• Hannah Crepps

Partnerships Allow Strengths to Shine

In our community work, we strive for partnership. Whether with organizations and institutions, or neighbors and neighborhood groups, our partnerships are essential to the foundational project of building up community strength.



Back in September, we partnered with a local nonprofit, Adelante Hispanic Achievers, and Dr. Kelly Kinahan with the U of L's School of Urban and Public Affairs, to spend a Saturday exploring the topic of urban planning as it connects to community building. Adelante is "devoted to empowering [Louisville's] Hispanic youth," and through their weekly Saturday Mentoring and Enrichment program, they are doing just that!


In connection to the semester's theme of community building, students were given opportunities to think creatively about their neighborhoods and their physical environment in ways that put the issues of quality of life and community cohesion front and center. How do streets and parks and local businesses relate to a sense of community? What are the possibilities for building cities that uplift the communities within them?


Bellow, Adelante Program Manager, Luisa Trujillo, offers her own perspective on the work they are doing:


1. How was it decided to focus on "Community Building" for this year's Saturday program content?

This is the first year that we decide to do a cohesive theme for the workshops that we offer during our [weekly] Saturday Mentoring and Enrichment Program. The topic of "Community Building" is one close to my heart. As an Urban Planner, I always thought that it was hard to think about building better communities without the real input of the people who actually live in a determined area. The goal with this semester's theme was to plant a seed for Adelante students so that they start thinking about the impact they can and will have in their community. We have taken a holistic approach to the theme of building community. The workshops include topics like how people relate to the natural and built environment, but also about identity, self esteem, and mental health. We believe that building community requires a systemic approach.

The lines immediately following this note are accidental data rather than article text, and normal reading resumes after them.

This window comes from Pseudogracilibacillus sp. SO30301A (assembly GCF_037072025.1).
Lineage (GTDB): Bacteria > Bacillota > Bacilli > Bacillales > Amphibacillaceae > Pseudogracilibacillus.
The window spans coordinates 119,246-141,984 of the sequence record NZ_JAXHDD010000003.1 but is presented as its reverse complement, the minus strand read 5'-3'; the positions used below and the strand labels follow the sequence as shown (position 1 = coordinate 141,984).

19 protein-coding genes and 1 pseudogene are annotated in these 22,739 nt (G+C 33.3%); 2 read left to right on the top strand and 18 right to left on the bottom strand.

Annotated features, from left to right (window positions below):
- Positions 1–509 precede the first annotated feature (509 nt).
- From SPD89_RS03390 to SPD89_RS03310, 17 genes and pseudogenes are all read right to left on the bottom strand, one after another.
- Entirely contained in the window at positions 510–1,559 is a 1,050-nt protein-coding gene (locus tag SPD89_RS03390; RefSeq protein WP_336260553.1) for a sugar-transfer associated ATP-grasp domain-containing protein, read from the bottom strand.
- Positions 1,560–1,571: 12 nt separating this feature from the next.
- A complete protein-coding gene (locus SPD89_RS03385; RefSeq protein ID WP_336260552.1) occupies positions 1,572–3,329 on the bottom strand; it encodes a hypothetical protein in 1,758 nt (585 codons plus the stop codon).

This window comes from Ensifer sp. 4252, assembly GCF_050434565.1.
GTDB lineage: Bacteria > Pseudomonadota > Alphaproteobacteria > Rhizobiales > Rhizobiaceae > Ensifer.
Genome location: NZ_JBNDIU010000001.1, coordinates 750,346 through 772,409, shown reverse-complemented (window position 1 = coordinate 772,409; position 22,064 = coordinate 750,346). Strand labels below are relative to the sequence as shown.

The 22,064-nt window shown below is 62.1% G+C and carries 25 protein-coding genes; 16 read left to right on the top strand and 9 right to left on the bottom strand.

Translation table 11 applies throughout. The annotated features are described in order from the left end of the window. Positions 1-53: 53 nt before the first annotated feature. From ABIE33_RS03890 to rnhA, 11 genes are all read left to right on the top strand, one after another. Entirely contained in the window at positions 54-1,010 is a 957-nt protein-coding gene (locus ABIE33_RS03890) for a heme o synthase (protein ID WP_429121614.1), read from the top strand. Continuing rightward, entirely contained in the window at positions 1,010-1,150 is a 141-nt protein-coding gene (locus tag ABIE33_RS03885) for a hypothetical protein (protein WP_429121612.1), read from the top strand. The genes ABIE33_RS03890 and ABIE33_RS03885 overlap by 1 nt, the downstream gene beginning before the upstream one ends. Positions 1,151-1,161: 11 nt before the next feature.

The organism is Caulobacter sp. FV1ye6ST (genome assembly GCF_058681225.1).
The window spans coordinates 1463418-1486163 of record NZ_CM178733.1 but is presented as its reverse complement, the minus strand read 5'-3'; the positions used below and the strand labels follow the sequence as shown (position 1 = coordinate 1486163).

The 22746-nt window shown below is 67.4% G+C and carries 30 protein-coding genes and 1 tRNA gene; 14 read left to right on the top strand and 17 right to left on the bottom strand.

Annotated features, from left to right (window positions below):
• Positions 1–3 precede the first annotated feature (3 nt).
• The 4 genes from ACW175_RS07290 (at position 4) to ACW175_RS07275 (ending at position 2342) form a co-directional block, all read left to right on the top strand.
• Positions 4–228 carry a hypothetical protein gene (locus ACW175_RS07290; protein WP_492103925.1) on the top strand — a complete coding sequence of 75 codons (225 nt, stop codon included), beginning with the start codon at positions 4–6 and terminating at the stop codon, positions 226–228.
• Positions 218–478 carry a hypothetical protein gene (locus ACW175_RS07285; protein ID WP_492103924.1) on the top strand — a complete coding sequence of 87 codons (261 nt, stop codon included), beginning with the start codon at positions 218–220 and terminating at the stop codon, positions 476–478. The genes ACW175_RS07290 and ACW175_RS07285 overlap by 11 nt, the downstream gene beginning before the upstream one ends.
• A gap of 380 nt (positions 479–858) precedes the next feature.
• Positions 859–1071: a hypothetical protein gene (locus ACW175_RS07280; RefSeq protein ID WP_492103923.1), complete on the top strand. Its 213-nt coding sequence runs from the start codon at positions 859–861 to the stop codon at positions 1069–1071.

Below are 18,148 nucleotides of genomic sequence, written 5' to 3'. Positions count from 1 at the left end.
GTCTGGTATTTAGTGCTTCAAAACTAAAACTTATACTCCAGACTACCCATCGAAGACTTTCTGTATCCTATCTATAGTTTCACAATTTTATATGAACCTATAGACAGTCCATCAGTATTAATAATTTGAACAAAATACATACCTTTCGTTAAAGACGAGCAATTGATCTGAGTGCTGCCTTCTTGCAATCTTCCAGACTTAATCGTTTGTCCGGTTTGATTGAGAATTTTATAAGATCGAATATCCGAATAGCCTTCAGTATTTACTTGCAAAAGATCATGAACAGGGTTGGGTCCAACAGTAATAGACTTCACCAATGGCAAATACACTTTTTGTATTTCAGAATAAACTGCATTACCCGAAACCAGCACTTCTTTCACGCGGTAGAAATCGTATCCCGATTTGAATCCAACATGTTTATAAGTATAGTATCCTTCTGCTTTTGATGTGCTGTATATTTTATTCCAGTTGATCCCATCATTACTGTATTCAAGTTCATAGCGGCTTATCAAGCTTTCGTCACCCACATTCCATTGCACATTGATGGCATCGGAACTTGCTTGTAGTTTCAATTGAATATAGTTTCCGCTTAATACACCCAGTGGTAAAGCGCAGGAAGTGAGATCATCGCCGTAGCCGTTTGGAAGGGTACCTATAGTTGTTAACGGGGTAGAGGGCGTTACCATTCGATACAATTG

2. How do you draw inspiration for creating the content for the programs?

It is all a mix of things. But the best inspiration is the desire to make an impact on Adelante's students' futures. We not [hope] for them to be successful and wonderful professionals, [and] we hope that they can become kind, caring, connected and resilient people.


3. Why do you think it's important to explore the topic of "community building" with youth?

It is important for us that the students understand that while being professionally successful is very important, it is not the only component to feeling happy and fulfilled. Instead, we wanted to communicate to them that being healthy mentally and physically, [having respect for] others and the natural environment, [being] self-reliant and confident in their identity, and of course [being] professionally successful, are all part of building a better future not only for themselves but for their community as well. Additionally, we think that having an impact on their immediate community can help them feel more included and welcome.


4. What inspires you most about working with the Adelante youth?

Oh, wow! We can go forever here. But I am inspired by them every time I see them. They grasp concepts in a second, even when I think it may be hard. They get it! They understand that if we all pitch in, we will all be better. They are interested, curious, and eager to be part of the change that is much needed. My favorite moments are when they come up with an amazing answer that leaves the presenter in awe.


Adelante Hispanic Achievers draw their "Ideal Neighborhood" and consider what it means to create and to live in a strong, healthy community.

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502-589-0343

507 S. 3rd Street

Louisville, KY 40202

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